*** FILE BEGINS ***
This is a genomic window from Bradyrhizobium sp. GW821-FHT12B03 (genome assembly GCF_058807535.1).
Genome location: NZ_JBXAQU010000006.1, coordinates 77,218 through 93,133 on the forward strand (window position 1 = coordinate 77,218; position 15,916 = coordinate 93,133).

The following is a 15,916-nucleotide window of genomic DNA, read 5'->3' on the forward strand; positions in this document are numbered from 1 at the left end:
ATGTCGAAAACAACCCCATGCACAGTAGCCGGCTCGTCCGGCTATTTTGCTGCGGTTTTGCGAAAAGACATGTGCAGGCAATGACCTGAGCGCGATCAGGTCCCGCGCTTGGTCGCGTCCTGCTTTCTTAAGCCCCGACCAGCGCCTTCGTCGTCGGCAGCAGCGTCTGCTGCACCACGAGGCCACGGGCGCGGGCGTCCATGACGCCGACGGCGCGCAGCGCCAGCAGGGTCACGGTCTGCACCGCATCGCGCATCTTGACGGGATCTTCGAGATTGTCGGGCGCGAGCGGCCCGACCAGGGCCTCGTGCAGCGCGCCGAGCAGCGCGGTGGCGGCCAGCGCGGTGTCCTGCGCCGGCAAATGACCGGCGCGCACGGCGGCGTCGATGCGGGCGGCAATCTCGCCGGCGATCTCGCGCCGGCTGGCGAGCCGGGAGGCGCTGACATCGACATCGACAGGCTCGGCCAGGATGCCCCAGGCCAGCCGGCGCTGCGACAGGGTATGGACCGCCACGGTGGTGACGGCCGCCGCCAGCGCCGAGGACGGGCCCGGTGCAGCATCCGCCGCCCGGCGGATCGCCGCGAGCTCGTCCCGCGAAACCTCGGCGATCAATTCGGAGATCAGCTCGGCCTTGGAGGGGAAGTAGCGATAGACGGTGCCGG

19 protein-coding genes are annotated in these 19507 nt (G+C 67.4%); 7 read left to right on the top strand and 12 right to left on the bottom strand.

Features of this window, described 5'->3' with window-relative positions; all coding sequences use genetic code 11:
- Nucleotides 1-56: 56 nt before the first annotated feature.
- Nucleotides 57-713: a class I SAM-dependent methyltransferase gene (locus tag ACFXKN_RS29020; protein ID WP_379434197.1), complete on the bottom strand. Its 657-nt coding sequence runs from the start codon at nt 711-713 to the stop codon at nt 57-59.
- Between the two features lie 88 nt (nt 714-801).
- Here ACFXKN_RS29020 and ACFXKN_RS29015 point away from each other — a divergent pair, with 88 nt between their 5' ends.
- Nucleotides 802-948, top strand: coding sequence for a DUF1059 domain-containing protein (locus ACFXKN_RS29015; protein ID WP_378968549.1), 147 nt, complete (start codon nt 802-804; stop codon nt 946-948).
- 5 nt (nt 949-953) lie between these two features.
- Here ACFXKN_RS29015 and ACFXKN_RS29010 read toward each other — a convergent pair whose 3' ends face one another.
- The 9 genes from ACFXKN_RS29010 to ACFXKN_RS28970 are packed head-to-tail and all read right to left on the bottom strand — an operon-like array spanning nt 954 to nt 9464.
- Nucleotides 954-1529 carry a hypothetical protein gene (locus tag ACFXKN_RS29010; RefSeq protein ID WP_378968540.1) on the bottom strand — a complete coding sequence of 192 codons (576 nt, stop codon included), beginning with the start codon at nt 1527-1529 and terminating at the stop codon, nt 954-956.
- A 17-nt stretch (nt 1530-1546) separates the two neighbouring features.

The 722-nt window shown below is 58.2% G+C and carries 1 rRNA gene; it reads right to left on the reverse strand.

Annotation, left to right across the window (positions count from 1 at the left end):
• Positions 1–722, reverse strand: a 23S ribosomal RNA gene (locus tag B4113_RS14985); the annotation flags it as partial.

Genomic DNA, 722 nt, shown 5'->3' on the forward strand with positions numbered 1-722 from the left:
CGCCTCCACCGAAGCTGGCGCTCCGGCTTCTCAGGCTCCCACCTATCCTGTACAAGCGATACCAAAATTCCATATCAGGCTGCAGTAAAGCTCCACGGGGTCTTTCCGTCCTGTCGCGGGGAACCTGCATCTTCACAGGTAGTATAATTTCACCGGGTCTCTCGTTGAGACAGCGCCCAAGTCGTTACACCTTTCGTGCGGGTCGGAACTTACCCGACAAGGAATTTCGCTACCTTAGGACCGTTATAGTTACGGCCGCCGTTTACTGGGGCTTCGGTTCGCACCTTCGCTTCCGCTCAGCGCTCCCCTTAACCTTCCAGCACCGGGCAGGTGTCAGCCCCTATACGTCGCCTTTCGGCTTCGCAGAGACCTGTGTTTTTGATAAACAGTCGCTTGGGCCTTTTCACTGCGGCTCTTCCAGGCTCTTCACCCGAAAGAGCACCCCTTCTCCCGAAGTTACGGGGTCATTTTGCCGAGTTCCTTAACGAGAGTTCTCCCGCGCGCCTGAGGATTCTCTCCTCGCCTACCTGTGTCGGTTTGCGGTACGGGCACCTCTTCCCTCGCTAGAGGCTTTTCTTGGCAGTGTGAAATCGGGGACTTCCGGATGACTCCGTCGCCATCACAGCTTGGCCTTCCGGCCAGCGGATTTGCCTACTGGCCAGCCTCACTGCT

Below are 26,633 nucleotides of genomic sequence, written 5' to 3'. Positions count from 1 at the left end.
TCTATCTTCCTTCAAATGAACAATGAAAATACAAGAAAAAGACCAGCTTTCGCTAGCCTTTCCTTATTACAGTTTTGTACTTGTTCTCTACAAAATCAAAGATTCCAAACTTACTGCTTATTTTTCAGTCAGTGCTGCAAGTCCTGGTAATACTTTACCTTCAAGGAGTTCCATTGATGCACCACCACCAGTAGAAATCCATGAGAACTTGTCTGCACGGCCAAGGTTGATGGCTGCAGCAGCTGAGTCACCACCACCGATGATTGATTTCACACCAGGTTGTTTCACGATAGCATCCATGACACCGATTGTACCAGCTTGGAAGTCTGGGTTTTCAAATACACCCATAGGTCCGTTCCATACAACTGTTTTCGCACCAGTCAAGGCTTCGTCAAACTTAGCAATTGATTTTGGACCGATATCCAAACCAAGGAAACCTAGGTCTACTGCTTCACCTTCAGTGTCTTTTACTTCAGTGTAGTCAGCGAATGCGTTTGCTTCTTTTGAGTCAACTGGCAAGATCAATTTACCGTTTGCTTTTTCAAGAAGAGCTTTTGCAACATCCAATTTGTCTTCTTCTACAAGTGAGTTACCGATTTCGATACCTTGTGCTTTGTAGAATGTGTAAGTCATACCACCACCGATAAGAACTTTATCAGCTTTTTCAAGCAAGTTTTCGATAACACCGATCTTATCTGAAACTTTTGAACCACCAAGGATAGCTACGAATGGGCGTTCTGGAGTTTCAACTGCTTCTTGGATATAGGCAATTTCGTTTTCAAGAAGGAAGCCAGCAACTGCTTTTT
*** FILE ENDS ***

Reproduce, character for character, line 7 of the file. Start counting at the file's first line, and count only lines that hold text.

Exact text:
- Nucleotides 1-56: 56 nt before the first annotated feature.